Week Six: Bolivia/Argentina

I am almost halfway through my time in South America. The few of you reading this are probably used to the format now. So… enjoy.

Hola a todos,

For the first time in my travels, I’m sat at a table tapping away with a cup of true English (breakfast/builders) tea alongside me. I have arrived in Buenos Aires, Argentina – my home for the next two months – and it’s like having flown back to Europe without the ten-hour trawl across the Atlantic.

That’s not to say that it’s a completely European city. It’s just got very strong hints of the Italian and Spanish immigrants that make up a not too insignificant minority of the population. Walking down the street, I’ve noticed the large 19th and 20th century buildings that are so familiar in London, and it certainly feels very different from the sprawling mountainside-based cities of La Paz, Bogotá, Medellin, Cusco and everywhere I have visited.

But before I get too bogged down in how much I already like Buenos Aires and the people I have met, I’m yet to mention my experience in the Amazon Rainforest.


I wrote the last blog in a hammock in 30 degree heat. I was on my way to sleep. I’d just arrived back in the town of Rurrenabaque after a three-day, two-night tour of the Pampas, the tropical lowlands of Bolivia with rivers, wetlands, trees, animals and birds.

While the tour was fantastic, I had an irresistible urge to see more and, in particular, the Jungle (La Selva, en español). I booked a two-day, one-night tour. And two nights later, I was still in the jungle.

My start to jungle life was a little rushed after my alarm failed and I woke up five minutes after the pick-up time. It was fine because we are all living on South American time which operates on the rule of ‘-ish’.

We took a three-hour boat ride, only interrupted by a brief stop to crack sugarcane and take the juice out of it, in a dug-out engine-powered canoe.

Over the day, we hiked 7km from the eco-lodge of the tour company to a small camping site for the night (wearing ponchos and boots). Living by candlelight and iPhone torch only, we were in bed by 8:30pm with nothing to do but sleep in the deep black of the jungle, to the soundtrack of endless chirping and calling.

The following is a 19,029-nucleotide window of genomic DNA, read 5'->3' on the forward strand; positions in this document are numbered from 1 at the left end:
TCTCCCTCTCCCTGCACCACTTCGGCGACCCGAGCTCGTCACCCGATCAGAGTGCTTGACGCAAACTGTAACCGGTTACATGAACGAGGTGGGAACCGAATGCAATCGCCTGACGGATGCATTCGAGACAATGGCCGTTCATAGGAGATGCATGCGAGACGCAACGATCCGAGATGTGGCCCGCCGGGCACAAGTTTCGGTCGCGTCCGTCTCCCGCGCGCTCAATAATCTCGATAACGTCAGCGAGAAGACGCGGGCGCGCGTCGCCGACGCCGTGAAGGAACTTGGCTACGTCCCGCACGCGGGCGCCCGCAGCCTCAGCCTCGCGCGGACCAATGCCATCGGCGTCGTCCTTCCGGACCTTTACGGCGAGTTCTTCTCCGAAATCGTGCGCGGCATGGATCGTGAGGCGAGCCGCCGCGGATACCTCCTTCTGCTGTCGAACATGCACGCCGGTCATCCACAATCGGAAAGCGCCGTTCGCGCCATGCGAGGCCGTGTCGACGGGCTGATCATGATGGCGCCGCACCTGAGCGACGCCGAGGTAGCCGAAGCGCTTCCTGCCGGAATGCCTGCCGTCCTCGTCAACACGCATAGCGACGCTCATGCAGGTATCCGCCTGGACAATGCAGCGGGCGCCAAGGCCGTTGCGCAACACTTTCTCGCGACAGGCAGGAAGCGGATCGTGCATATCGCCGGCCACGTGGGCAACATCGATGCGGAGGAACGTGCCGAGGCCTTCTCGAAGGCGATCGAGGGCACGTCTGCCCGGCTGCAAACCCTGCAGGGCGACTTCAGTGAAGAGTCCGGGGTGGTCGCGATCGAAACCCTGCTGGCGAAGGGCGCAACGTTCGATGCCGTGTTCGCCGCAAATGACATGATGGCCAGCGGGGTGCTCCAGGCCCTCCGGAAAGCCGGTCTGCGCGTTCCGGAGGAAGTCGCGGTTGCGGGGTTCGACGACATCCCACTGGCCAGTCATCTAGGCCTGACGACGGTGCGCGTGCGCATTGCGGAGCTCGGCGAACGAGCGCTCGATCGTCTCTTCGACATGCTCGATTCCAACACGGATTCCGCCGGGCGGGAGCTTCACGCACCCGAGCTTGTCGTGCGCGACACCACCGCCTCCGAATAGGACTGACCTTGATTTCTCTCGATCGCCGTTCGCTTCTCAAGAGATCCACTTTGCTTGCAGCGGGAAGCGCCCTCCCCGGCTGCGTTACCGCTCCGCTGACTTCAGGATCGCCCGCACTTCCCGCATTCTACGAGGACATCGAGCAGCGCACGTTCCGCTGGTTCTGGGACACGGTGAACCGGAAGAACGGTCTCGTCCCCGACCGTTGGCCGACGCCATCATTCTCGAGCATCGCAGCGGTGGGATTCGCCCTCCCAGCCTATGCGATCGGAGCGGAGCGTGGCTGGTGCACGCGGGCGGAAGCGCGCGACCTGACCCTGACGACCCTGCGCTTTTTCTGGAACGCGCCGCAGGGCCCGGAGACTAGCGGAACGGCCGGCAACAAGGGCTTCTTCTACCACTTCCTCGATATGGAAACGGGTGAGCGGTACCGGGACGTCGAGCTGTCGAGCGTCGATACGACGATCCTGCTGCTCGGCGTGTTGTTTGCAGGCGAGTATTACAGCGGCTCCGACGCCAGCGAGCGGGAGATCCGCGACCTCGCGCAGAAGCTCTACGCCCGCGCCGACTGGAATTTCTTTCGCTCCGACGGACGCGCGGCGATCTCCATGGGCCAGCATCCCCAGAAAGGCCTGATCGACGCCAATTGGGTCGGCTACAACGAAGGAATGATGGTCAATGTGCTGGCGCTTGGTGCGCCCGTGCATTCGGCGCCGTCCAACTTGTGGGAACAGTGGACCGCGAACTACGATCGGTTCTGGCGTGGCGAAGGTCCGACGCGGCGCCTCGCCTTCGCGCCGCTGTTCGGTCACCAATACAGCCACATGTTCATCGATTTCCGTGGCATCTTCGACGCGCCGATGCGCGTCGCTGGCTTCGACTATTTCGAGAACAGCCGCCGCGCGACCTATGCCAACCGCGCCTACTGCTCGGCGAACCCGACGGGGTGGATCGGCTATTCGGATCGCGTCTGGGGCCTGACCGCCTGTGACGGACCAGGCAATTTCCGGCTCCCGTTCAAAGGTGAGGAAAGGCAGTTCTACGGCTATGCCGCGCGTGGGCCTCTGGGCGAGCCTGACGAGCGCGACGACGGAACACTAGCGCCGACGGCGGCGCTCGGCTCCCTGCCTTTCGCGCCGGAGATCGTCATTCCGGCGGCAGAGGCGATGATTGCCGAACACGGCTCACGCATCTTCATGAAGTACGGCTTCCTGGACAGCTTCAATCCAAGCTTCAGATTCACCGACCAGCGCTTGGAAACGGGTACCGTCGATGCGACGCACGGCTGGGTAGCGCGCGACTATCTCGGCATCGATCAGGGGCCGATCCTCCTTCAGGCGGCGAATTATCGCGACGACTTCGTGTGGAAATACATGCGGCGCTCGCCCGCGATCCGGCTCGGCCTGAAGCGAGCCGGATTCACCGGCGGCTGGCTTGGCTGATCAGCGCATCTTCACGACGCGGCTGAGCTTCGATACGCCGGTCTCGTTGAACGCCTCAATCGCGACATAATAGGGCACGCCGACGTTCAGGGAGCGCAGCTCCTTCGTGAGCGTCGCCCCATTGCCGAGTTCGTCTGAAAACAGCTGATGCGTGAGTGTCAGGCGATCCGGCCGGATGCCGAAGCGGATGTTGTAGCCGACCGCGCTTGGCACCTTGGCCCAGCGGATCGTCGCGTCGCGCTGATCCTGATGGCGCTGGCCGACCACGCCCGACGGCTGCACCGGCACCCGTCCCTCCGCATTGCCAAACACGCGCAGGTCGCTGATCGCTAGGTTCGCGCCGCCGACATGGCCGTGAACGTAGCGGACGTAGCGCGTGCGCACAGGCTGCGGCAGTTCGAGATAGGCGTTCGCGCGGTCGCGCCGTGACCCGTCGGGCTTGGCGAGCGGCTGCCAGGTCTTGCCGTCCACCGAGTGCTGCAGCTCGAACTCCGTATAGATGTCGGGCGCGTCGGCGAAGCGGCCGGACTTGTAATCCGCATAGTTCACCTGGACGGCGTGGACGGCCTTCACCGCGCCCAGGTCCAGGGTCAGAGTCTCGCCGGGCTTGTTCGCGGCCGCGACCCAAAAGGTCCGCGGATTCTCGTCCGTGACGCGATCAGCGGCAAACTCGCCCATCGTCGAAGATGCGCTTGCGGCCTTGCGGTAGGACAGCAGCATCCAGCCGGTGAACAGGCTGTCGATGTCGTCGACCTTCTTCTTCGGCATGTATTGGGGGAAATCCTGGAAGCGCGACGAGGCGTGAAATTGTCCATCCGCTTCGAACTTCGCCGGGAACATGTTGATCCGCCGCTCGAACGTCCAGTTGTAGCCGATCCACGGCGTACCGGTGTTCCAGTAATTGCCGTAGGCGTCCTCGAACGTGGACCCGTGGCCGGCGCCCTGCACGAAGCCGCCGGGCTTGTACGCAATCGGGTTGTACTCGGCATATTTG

The next day, we built rafts with the overwhelming help of the Bolivian guides. We paddled them down river, occasionally lurched forward by a fast-running stream but generally going at a very tranquil pace until we reached the eco-lodge once more.

We ate there and I decided to stay another night. ‘El capitán’ of the lodge attempted to radio the tour office to explain, but was greeted only be half an hour or fuzzed crackling.

That afternoon, we hiked once more, through a larger section of the jungle with older and grander trees. We saw a total of one animal, but it felt truly like the Amazon rainforest for the first time and in the evening we did something similar post-dinner, trying to flash up the reflecting eyes of a jaguar or some other animal. We failed.

On Friday, I woke up at 6AM to find the ground had been thunderously attacked by rain during the night. We headed down to the river and took a boat back to Rurrenabaque with the sun rising and penetrating what had been a deep mist early in the journey.

I returned to the tour office to meet the guide who had taken me round the Pampas and was greeted by a laughing smile from the owners after I had continually extended my time there. Then they took me to the airport where I waited in a waiting room the size of my bedroom before taking a small plane back to La Paz.

La Paz

Once in La Paz, I jumped in a colectivo (a small minibus taxi that leaves whenever it’s full) and got off near (ish) my hostel. There, I was put in a fully British room comprised of a Londoner, a dirty Leeds fan, two Belfast girls and a Toronto-born, Twickenham-living Brit.

We chatted until I realised I had a 4AM wake-up for a flight to Buenos Aires the next day and slept.

Buenos Aires